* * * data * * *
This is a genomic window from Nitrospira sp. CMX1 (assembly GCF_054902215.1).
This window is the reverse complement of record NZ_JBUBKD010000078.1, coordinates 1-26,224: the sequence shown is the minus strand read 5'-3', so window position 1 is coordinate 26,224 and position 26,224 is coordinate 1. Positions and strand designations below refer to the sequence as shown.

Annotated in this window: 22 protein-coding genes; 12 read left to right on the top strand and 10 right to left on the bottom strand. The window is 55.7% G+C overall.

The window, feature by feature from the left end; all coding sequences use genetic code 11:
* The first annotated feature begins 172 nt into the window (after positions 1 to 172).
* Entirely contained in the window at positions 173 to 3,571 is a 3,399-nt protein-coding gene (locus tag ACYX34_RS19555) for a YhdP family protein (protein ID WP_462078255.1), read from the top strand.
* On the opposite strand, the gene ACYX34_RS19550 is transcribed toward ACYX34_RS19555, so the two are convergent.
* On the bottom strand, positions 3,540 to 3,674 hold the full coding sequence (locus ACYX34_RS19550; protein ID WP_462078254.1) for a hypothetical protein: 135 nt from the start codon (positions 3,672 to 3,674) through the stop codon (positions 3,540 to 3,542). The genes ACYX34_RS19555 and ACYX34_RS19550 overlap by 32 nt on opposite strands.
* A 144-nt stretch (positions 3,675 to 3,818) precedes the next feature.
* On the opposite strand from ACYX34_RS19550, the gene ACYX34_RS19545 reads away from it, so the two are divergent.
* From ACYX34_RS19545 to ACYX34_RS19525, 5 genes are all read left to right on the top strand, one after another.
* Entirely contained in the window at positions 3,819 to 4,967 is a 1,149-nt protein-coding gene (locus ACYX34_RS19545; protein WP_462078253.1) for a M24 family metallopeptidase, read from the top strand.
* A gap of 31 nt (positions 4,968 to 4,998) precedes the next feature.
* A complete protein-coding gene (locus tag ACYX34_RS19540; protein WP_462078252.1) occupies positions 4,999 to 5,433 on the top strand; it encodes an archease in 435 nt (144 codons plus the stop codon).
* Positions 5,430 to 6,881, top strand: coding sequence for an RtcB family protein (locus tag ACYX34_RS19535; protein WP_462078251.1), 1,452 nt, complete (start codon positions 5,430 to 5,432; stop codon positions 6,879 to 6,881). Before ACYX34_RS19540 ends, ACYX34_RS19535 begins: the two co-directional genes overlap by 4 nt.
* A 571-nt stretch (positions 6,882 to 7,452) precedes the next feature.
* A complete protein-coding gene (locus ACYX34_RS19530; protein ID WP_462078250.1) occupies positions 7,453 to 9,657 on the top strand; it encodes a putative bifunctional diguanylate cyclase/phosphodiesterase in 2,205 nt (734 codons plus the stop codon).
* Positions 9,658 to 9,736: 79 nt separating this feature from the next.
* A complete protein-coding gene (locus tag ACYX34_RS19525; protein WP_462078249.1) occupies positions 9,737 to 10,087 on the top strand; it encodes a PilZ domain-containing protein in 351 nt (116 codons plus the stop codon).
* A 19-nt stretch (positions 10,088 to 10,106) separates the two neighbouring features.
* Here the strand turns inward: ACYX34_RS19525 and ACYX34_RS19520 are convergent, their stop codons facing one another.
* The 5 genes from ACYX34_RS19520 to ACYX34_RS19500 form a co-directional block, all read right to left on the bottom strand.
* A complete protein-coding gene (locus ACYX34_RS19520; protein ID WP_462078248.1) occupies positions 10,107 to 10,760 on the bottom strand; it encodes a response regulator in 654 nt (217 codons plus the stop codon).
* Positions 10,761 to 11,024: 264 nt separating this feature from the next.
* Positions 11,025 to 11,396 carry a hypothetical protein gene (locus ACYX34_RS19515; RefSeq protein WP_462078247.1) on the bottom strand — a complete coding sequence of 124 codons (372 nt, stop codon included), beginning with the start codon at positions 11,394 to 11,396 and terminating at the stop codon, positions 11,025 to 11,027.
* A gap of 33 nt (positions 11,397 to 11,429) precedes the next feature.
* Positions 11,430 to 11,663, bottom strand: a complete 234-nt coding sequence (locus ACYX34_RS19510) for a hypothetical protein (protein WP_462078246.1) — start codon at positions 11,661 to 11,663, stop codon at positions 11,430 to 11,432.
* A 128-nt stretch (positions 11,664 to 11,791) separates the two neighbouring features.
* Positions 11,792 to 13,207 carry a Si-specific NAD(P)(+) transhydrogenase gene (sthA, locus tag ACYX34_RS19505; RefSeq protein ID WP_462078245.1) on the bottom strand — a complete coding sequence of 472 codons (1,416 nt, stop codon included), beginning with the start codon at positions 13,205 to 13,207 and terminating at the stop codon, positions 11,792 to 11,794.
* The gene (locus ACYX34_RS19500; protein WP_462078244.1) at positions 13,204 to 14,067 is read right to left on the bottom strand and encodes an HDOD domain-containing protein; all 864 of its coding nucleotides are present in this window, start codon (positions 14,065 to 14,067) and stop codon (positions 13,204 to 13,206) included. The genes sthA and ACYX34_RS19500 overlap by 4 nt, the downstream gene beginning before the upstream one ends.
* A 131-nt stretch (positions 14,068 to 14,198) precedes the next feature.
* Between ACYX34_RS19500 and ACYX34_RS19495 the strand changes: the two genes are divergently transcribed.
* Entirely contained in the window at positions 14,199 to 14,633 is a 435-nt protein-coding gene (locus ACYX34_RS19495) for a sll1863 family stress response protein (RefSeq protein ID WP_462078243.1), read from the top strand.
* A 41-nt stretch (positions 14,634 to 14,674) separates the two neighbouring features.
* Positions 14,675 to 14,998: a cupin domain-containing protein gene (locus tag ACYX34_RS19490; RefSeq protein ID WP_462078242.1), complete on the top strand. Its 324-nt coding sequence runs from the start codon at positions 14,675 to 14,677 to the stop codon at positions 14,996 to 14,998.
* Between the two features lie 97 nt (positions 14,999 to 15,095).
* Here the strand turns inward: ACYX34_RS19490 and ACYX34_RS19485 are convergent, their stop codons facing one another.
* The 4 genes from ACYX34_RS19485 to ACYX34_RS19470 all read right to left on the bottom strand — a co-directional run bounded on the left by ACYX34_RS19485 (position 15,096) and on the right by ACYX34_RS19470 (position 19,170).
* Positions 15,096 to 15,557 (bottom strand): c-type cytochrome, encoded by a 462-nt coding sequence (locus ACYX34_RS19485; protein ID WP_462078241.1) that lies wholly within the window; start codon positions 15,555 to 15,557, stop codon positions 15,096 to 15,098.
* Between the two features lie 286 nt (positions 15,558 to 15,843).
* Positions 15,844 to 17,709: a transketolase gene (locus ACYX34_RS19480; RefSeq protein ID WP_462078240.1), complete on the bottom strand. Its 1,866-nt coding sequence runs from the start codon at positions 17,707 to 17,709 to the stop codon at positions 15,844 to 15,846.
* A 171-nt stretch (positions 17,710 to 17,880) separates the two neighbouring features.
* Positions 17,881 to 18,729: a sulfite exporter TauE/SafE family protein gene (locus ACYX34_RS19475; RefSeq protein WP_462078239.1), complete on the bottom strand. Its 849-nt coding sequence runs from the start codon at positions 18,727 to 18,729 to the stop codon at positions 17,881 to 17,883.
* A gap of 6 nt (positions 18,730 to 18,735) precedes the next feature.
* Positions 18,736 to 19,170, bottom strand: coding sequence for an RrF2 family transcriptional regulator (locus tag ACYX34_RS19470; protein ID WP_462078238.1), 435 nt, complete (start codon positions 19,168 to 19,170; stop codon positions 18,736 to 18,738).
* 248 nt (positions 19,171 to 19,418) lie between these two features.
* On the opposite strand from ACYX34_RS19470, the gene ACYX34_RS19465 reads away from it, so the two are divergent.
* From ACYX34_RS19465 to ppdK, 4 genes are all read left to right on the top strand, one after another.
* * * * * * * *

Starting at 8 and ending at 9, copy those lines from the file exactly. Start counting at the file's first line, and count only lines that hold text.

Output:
* On the bottom strand, positions 3,540 to 3,674 hold the full coding sequence (locus ACYX34_RS19550; protein ID WP_462078254.1) for a hypothetical protein: 135 nt from the start codon (positions 3,672 to 3,674) through the stop codon (positions 3,540 to 3,542). The genes ACYX34_RS19555 and ACYX34_RS19550 overlap by 32 nt on opposite strands.
* A 144-nt stretch (positions 3,675 to 3,818) precedes the next feature.